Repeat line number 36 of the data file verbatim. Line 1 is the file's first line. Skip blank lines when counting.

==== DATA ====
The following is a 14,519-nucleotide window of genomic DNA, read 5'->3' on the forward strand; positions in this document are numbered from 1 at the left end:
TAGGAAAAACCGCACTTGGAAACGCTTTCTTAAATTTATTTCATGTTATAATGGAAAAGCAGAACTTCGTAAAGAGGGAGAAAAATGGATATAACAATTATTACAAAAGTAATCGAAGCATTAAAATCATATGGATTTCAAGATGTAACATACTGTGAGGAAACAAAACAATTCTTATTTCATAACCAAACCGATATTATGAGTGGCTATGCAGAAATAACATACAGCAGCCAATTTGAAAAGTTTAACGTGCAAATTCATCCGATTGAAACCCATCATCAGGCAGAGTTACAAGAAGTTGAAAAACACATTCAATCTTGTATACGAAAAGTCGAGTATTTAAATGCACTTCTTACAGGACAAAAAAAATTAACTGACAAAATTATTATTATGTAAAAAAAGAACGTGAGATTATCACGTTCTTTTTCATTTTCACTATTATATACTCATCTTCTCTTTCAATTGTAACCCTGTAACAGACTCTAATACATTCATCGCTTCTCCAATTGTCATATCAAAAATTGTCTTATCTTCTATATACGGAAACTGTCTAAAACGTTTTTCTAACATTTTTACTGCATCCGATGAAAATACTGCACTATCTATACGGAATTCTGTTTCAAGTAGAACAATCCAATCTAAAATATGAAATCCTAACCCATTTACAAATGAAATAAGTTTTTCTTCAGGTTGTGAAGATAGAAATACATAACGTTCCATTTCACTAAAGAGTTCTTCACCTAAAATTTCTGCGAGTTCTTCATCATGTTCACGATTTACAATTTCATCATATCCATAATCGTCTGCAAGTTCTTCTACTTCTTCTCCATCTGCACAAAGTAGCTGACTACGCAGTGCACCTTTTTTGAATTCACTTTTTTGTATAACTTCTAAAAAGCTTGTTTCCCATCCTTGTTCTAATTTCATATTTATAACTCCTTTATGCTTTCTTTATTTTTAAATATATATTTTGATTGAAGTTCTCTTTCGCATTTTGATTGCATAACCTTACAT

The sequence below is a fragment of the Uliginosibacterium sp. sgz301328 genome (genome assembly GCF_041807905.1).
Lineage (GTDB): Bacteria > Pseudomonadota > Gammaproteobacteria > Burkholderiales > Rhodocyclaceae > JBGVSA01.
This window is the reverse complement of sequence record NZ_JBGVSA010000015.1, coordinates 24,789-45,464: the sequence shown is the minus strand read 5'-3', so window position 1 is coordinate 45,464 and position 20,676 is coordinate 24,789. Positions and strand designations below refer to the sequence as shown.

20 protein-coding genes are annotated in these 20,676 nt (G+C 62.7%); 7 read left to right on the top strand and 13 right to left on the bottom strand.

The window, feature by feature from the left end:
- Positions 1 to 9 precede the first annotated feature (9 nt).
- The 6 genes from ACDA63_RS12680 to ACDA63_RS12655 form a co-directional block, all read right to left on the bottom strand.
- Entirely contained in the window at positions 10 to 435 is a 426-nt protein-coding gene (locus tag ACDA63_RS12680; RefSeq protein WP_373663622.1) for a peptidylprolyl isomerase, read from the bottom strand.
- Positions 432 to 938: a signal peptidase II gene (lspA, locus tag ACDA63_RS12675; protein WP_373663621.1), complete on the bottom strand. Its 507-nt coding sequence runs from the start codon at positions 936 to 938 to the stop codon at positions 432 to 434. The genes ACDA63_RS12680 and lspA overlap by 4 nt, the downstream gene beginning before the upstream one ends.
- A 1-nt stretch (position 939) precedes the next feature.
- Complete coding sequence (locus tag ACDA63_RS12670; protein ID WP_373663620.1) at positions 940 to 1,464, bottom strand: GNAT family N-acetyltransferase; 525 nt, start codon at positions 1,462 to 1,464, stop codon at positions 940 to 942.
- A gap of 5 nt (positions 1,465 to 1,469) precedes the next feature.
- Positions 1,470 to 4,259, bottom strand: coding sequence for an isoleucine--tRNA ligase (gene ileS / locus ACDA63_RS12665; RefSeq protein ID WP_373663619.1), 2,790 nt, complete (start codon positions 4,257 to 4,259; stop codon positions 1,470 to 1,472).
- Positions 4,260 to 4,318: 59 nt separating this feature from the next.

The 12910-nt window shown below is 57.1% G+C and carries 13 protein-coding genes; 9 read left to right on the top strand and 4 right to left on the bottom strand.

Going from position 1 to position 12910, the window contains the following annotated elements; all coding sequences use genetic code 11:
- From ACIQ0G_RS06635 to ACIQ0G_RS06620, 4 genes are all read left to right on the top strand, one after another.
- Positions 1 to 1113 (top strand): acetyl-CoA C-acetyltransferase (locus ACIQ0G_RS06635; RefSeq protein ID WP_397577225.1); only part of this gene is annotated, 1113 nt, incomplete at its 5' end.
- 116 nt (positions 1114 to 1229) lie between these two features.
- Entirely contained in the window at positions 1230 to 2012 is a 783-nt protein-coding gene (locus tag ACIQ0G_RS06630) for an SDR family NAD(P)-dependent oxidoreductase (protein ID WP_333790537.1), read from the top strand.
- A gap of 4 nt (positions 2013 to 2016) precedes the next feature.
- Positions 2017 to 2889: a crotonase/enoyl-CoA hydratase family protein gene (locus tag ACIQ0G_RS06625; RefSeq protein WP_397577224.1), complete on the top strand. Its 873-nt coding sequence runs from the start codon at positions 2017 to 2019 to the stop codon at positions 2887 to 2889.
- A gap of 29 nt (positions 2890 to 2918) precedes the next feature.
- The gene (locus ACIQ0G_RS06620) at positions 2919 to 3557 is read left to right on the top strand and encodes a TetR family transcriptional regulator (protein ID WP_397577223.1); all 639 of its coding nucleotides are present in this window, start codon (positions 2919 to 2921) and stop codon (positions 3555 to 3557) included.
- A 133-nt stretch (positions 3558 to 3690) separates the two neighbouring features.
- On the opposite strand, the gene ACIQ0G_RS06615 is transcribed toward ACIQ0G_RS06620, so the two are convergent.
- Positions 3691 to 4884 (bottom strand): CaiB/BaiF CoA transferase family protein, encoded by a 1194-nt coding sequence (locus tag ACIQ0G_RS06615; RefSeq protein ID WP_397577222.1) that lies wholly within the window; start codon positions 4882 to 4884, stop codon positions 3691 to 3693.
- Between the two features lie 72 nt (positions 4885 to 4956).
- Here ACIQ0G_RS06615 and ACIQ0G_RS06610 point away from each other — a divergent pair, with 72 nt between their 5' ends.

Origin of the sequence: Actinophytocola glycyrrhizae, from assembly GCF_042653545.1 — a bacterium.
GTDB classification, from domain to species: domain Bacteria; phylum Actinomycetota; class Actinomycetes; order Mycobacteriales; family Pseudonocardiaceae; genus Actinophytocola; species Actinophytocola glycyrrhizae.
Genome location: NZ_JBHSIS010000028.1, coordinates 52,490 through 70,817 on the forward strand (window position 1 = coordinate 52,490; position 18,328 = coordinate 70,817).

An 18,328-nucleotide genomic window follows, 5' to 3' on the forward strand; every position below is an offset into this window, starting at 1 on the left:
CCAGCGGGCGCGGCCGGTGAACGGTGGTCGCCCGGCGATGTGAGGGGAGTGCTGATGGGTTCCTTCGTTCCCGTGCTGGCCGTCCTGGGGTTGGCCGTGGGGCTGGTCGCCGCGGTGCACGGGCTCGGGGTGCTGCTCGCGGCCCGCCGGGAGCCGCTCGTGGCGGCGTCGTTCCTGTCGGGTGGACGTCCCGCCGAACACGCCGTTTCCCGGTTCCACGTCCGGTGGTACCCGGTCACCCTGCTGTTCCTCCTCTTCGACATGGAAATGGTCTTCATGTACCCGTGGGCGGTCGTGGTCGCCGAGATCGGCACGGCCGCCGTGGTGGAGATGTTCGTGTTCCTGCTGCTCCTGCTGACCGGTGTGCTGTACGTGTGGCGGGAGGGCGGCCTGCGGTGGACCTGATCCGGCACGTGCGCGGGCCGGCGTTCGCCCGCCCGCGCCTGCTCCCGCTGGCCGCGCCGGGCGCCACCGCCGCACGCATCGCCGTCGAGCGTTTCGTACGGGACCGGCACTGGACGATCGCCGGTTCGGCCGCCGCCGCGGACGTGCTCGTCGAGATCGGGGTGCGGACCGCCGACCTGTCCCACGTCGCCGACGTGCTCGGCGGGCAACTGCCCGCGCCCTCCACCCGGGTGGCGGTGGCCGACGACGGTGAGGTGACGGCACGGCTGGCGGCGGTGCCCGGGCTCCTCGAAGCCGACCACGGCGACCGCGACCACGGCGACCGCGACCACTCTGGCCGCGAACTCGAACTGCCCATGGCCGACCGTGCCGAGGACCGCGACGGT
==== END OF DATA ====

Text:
CCAGCGGGCGCGGCCGGTGAACGGTGGTCGCCCGGCGATGTGAGGGGAGTGCTGATGGGTTCCTTCGTTCCCGTGCTGGCCGTCCTGGGGTTGGCCGTGGGGCTGGTCGCCGCGGTGCACGGGCTCGGGGTGCTGCTCGCGGCCCGCCGGGAGCCGCTCGTGGCGGCGTCGTTCCTGTCGGGTGGACGTCCCGCCGAACACGCCGTTTCCCGGTTCCACGTCCGGTGGTACCCGGTCACCCTGCTGTTCCTCCTCTTCGACATGGAAATGGTCTTCATGTACCCGTGGGCGGTCGTGGTCGCCGAGATCGGCACGGCCGCCGTGGTGGAGATGTTCGTGTTCCTGCTGCTCCTGCTGACCGGTGTGCTGTACGTGTGGCGGGAGGGCGGCCTGCGGTGGACCTGATCCGGCACGTGCGCGGGCCGGCGTTCGCCCGCCCGCGCCTGCTCCCGCTGGCCGCGCCGGGCGCCACCGCCGCACGCATCGCCGTCGAGCGTTTCGTACGGGACCGGCACTGGACGATCGCCGGTTCGGCCGCCGCCGCGGACGTGCTCGTCGAGATCGGGGTGCGGACCGCCGACCTGTCCCACGTCGCCGACGTGCTCGGCGGGCAACTGCCCGCGCCCTCCACCCGGGTGGCGGTGGCCGACGACGGTGAGGTGACGGCACGGCTGGCGGCGGTGCCCGGGCTCCTCGAAGCCGACCACGGCGACCGCGACCACGGCGACCGCGACCACTCTGGCCGCGAACTCGAACTGCCCATGGCCGACCGTGCCGAGGACCGCGACGGT